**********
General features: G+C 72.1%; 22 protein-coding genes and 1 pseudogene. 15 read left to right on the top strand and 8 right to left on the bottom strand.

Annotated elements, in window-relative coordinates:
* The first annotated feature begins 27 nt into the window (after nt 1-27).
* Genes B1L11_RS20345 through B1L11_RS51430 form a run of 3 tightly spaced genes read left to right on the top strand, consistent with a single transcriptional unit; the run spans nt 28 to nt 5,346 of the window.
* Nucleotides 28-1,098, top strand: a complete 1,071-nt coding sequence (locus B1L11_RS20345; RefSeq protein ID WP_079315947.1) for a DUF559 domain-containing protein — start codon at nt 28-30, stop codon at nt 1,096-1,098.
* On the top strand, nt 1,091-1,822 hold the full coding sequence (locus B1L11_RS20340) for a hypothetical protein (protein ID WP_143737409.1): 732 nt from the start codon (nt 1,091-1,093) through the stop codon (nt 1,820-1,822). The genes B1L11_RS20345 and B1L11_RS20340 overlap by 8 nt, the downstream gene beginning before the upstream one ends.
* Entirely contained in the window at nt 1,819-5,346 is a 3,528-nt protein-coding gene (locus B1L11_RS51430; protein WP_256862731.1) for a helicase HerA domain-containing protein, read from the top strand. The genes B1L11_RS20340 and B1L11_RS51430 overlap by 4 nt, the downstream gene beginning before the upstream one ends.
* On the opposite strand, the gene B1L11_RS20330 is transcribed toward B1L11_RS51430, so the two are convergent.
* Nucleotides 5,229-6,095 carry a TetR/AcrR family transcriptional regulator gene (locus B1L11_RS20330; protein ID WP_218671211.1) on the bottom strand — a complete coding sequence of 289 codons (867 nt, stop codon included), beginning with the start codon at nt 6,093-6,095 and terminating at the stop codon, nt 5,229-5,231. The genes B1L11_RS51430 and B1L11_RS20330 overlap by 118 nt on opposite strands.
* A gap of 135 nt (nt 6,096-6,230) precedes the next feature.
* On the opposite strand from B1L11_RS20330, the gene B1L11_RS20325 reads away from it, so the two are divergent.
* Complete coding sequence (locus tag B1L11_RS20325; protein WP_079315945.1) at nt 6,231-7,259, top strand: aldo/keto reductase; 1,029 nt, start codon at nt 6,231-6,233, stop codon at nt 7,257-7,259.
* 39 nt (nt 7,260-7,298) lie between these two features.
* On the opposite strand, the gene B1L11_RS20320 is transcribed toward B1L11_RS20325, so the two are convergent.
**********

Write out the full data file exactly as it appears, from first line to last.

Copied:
General features: G+C 72.1%; 22 protein-coding genes and 1 pseudogene. 15 read left to right on the top strand and 8 right to left on the bottom strand.

Annotated elements, in window-relative coordinates:
* The first annotated feature begins 27 nt into the window (after nt 1-27).
* Genes B1L11_RS20345 through B1L11_RS51430 form a run of 3 tightly spaced genes read left to right on the top strand, consistent with a single transcriptional unit; the run spans nt 28 to nt 5,346 of the window.
* Nucleotides 28-1,098, top strand: a complete 1,071-nt coding sequence (locus B1L11_RS20345; RefSeq protein ID WP_079315947.1) for a DUF559 domain-containing protein — start codon at nt 28-30, stop codon at nt 1,096-1,098.
* On the top strand, nt 1,091-1,822 hold the full coding sequence (locus B1L11_RS20340) for a hypothetical protein (protein ID WP_143737409.1): 732 nt from the start codon (nt 1,091-1,093) through the stop codon (nt 1,820-1,822). The genes B1L11_RS20345 and B1L11_RS20340 overlap by 8 nt, the downstream gene beginning before the upstream one ends.
* Entirely contained in the window at nt 1,819-5,346 is a 3,528-nt protein-coding gene (locus B1L11_RS51430; protein WP_256862731.1) for a helicase HerA domain-containing protein, read from the top strand. The genes B1L11_RS20340 and B1L11_RS51430 overlap by 4 nt, the downstream gene beginning before the upstream one ends.
* On the opposite strand, the gene B1L11_RS20330 is transcribed toward B1L11_RS51430, so the two are convergent.
* Nucleotides 5,229-6,095 carry a TetR/AcrR family transcriptional regulator gene (locus B1L11_RS20330; protein ID WP_218671211.1) on the bottom strand — a complete coding sequence of 289 codons (867 nt, stop codon included), beginning with the start codon at nt 6,093-6,095 and terminating at the stop codon, nt 5,229-5,231. The genes B1L11_RS51430 and B1L11_RS20330 overlap by 118 nt on opposite strands.
* A gap of 135 nt (nt 6,096-6,230) precedes the next feature.
* On the opposite strand from B1L11_RS20330, the gene B1L11_RS20325 reads away from it, so the two are divergent.
* Complete coding sequence (locus tag B1L11_RS20325; protein WP_079315945.1) at nt 6,231-7,259, top strand: aldo/keto reductase; 1,029 nt, start codon at nt 6,231-6,233, stop codon at nt 7,257-7,259.
* 39 nt (nt 7,260-7,298) lie between these two features.
* On the opposite strand, the gene B1L11_RS20320 is transcribed toward B1L11_RS20325, so the two are convergent.